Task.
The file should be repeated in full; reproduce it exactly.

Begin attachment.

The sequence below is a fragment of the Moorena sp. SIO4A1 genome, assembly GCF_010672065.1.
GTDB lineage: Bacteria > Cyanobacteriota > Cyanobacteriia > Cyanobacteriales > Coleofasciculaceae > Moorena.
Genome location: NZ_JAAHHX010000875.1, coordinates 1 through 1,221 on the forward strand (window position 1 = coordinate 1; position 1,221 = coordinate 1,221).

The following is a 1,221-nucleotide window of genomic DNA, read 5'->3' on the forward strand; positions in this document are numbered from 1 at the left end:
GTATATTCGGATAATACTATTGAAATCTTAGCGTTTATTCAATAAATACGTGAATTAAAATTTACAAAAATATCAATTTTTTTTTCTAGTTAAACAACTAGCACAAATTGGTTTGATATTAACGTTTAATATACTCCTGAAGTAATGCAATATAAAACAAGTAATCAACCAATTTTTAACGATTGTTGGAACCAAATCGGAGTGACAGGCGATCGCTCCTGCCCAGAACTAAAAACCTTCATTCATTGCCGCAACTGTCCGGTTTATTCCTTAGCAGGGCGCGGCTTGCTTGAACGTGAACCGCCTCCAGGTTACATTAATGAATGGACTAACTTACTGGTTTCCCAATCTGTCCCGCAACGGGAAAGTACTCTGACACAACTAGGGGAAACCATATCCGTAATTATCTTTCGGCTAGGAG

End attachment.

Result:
The sequence below is a fragment of the Moorena sp. SIO4A1 genome, assembly GCF_010672065.1.
GTDB lineage: Bacteria > Cyanobacteriota > Cyanobacteriia > Cyanobacteriales > Coleofasciculaceae > Moorena.
Genome location: NZ_JAAHHX010000875.1, coordinates 1 through 1,221 on the forward strand (window position 1 = coordinate 1; position 1,221 = coordinate 1,221).

The following is a 1,221-nucleotide window of genomic DNA, read 5'->3' on the forward strand; positions in this document are numbered from 1 at the left end:
GTATATTCGGATAATACTATTGAAATCTTAGCGTTTATTCAATAAATACGTGAATTAAAATTTACAAAAATATCAATTTTTTTTTCTAGTTAAACAACTAGCACAAATTGGTTTGATATTAACGTTTAATATACTCCTGAAGTAATGCAATATAAAACAAGTAATCAACCAATTTTTAACGATTGTTGGAACCAAATCGGAGTGACAGGCGATCGCTCCTGCCCAGAACTAAAAACCTTCATTCATTGCCGCAACTGTCCGGTTTATTCCTTAGCAGGGCGCGGCTTGCTTGAACGTGAACCGCCTCCAGGTTACATTAATGAATGGACTAACTTACTGGTTTCCCAATCTGTCCCGCAACGGGAAAGTACTCTGACACAACTAGGGGAAACCATATCCGTAATTATCTTTCGGCTAGGAG